While organizations make very significant investments in identifying and developing team leaders, such investments are not always the best way to develop expertise, according to Mark Smith, CIO of Aon.
As a service company that consults on all elements of risk, Aon is a company of experts, he says, and that is a personal revelation during a management training session six years ago that led him to consider a different approach.
This, in turn, saw the introduction of a new professional development program, which started in the IT group and has now spread throughout the company.
As with many tech groups, Smith’s team profile and expectations have increased dramatically during COVID, especially during the initial phase.
âIt was a crazy time, but the team relished the challenge. The support, the experience and the positivity that came with it, all the feedback from the company was great, it was just amazing, âhe says.
Smith believes the Organizational Resilience Test amplified teamwork and collaboration within the company, using technology, planning and a commitment to people to effectively navigate the pandemic.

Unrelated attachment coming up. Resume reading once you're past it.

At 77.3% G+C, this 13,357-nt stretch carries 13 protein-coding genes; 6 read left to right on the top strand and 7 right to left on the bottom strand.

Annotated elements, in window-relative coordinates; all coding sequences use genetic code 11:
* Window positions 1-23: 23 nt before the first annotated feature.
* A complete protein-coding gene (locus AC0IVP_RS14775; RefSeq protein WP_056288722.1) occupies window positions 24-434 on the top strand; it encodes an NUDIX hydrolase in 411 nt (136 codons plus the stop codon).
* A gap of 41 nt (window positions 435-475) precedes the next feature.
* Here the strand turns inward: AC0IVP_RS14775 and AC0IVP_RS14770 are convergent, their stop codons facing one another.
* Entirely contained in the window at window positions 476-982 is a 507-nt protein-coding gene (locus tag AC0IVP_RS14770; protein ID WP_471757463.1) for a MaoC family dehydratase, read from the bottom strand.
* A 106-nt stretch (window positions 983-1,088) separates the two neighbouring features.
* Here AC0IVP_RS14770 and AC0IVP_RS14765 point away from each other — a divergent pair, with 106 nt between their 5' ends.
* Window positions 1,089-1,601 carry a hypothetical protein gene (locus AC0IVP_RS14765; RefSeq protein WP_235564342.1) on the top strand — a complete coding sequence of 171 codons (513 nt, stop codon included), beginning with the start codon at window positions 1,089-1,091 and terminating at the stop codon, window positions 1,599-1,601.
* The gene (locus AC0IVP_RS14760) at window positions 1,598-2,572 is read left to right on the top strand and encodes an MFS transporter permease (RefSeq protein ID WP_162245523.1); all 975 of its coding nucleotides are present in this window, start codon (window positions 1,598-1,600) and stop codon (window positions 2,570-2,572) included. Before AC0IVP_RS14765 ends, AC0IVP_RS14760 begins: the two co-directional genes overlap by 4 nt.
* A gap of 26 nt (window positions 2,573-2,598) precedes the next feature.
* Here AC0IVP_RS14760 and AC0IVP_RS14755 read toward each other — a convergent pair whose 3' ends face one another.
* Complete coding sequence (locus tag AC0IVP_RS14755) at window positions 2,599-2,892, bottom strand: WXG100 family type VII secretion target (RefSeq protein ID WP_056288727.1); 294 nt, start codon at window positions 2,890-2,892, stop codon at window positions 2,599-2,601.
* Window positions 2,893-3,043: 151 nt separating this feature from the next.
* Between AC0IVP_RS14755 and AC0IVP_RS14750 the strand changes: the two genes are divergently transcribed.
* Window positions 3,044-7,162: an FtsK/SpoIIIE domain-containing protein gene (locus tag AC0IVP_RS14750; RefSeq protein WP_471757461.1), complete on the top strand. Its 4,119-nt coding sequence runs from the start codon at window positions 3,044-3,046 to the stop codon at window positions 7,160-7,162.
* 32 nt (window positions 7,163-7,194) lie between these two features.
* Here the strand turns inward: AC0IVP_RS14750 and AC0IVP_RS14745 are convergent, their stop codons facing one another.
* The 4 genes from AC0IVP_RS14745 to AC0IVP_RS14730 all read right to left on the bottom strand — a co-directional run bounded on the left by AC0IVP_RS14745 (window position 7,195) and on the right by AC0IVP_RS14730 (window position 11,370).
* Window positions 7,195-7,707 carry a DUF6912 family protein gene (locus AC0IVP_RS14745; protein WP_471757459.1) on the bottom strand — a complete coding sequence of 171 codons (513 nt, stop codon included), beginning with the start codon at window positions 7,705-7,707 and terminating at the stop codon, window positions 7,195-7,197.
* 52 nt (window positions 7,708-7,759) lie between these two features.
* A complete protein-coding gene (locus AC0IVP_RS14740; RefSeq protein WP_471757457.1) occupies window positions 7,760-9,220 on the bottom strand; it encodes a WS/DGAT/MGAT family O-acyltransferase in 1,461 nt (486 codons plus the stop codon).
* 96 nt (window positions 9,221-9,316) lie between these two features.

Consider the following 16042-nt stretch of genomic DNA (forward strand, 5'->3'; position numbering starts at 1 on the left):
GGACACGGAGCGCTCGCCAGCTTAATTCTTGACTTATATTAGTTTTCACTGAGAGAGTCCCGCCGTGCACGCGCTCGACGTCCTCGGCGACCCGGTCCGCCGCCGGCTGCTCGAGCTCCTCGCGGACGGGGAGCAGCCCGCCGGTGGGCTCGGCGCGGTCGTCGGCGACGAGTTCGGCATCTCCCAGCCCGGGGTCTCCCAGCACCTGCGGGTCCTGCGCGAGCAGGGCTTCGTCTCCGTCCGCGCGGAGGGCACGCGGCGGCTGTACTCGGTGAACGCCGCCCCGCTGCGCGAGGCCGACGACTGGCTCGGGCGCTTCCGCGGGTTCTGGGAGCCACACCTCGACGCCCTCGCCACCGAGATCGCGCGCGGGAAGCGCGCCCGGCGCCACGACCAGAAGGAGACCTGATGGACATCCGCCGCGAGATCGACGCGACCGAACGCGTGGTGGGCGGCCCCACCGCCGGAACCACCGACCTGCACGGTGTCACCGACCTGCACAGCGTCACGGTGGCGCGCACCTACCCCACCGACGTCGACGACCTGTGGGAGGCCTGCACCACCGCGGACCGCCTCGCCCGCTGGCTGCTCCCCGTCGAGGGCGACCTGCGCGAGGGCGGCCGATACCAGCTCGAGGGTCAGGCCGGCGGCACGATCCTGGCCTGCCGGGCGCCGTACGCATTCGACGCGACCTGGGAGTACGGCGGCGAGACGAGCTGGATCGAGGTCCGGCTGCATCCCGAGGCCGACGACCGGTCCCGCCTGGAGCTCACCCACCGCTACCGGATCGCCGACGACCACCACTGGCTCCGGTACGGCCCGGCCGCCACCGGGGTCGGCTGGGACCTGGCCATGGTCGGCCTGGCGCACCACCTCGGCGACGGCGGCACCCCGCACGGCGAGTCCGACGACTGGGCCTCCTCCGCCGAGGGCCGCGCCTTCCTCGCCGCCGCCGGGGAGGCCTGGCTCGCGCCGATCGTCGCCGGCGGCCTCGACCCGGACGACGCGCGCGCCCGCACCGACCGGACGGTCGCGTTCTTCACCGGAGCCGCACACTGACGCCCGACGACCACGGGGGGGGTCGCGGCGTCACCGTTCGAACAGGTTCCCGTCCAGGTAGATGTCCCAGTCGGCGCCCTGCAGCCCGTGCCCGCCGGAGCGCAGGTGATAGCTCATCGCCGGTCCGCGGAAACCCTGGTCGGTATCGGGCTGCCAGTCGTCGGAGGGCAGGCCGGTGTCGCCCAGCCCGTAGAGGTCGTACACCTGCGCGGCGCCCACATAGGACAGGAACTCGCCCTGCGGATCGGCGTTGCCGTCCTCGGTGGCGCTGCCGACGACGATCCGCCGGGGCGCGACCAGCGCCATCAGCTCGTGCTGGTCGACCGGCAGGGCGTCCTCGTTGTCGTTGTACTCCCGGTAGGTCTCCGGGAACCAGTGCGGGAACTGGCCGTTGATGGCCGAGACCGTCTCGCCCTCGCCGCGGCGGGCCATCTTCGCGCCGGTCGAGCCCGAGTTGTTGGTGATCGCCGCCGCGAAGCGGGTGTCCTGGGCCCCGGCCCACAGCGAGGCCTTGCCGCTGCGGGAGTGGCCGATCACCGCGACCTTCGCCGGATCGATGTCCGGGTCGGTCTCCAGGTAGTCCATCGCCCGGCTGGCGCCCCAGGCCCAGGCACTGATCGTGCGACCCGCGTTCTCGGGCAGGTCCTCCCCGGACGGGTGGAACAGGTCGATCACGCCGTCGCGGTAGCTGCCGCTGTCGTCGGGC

A revelation in an offsite program made Smith realize that all training was focused on management, but the company was mostly made up of experts and not managers.
âWe are maybe 10% managers, 90% experts, and I really started to ask myself the question, why are we not doing anything for the heart of the company, the people who are in in front of customers, the people who design the solutions? “
Working with Alistair Gordon of HFL, the parent company of Expertunity, the duo built a purely internal program, which, six years later, is the cornerstone of the development of the company’s team.
Smith credits the course for giving employees time to think about the work they are doing. Above all, he says it has put an end to the idea that the only way to progress is to become the team leader.
“There are so many examples I can think of where people, they were the rising stars of the green pool, they became the team leader, they got promoted, they thought that was what they were. had to do, and then suddenly their performance started to decline. “
âThey didn’t become bad employees or co-workers overnight, it just wasn’t what they wanted to do. So I think a lot of that as an organization is now that we have now recognized the importance and value of the expert.